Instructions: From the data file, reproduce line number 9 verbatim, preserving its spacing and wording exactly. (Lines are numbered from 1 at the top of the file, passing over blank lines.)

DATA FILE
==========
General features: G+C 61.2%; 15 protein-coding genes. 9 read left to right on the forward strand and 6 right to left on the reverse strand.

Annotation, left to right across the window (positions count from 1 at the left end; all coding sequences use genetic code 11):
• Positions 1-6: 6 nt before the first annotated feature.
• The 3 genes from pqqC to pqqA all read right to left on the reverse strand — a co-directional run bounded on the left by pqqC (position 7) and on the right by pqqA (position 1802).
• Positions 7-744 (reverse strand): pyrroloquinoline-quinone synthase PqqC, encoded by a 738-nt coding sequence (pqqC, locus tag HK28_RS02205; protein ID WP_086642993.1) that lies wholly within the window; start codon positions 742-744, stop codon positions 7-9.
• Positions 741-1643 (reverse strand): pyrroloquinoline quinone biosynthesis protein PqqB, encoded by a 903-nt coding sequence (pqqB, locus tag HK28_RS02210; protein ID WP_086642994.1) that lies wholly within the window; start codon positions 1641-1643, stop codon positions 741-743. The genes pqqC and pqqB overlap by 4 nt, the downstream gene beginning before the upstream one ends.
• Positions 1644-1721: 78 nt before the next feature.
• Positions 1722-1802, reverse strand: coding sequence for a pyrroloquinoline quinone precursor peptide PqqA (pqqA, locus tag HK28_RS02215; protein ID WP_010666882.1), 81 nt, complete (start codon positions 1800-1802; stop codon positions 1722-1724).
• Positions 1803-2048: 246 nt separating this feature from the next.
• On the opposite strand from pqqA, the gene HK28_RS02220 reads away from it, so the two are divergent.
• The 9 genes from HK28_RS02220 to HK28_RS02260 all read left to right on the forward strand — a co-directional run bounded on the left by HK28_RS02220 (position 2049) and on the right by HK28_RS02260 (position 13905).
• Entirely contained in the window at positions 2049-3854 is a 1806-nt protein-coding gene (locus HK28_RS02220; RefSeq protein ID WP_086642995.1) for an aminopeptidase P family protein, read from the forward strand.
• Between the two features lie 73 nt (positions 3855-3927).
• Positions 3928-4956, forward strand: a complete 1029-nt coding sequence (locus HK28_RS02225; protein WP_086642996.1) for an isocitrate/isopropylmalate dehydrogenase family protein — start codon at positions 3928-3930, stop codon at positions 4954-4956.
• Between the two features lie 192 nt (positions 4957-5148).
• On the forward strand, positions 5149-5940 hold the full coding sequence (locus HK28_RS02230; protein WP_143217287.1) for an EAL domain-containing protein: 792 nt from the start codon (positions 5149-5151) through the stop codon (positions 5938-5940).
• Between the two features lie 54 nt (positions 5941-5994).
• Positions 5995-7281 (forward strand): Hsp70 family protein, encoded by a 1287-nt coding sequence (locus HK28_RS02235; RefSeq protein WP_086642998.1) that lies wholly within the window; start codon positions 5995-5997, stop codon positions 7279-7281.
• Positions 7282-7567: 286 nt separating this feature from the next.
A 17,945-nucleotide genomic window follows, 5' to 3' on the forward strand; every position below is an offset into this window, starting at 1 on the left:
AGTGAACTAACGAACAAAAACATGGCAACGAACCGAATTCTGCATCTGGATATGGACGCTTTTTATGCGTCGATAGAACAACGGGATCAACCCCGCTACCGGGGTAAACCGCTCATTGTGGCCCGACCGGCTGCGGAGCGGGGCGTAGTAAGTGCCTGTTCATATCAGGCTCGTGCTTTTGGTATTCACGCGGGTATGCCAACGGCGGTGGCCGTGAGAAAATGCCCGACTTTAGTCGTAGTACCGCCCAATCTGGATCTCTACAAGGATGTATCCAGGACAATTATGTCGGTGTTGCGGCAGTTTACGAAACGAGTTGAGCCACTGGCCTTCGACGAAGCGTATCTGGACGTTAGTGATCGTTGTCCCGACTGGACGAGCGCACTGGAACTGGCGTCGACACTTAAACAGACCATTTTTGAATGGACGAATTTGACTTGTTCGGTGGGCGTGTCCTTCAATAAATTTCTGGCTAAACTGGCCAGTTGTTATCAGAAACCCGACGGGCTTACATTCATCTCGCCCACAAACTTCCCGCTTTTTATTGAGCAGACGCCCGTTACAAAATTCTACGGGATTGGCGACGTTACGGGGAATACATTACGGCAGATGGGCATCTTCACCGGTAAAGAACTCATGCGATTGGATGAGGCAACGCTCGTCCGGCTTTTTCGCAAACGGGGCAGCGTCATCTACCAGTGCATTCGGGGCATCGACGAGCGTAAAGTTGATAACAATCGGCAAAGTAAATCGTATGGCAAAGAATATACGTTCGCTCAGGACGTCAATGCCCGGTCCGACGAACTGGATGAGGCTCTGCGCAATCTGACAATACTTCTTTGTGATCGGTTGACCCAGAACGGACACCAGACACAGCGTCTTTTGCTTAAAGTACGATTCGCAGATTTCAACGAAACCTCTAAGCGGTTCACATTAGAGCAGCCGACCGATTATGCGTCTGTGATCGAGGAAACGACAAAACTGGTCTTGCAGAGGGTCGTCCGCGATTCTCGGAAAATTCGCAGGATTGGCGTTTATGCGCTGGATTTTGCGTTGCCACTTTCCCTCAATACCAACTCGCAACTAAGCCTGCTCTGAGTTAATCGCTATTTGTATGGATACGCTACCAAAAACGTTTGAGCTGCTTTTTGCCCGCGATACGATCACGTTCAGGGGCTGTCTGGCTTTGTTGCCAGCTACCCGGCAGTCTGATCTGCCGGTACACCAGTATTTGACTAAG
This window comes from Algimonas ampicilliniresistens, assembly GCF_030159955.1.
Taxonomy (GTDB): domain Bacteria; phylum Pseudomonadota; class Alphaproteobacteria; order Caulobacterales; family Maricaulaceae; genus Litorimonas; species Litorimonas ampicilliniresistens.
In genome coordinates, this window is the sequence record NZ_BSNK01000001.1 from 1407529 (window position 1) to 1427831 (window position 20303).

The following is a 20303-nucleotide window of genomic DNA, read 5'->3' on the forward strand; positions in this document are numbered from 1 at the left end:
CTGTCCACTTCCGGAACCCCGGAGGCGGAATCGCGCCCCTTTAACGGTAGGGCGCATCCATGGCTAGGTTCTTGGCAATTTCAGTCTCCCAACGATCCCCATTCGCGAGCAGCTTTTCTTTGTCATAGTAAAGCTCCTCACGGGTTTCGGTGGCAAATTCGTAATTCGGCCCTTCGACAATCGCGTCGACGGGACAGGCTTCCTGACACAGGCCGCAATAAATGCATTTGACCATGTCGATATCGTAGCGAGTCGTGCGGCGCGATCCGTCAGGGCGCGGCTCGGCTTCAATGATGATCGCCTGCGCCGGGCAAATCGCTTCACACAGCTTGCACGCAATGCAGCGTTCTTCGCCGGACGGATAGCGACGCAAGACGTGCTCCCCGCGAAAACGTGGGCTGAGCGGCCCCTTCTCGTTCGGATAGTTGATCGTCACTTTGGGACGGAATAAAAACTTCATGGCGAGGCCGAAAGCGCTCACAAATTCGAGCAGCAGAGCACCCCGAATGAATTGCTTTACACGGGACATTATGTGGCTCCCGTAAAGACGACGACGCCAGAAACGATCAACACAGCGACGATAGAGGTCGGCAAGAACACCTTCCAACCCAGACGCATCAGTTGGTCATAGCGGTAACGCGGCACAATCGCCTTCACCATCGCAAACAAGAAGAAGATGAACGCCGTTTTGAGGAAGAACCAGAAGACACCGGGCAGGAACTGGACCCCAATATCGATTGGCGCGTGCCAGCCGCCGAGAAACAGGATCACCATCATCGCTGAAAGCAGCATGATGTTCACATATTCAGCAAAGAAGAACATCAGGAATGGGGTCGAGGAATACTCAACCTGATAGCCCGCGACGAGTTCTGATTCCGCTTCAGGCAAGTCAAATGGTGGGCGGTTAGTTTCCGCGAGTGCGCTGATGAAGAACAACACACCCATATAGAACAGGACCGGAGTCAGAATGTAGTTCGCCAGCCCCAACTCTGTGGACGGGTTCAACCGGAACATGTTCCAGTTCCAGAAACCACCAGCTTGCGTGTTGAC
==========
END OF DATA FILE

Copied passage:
• Positions 1803-2048: 246 nt separating this feature from the next.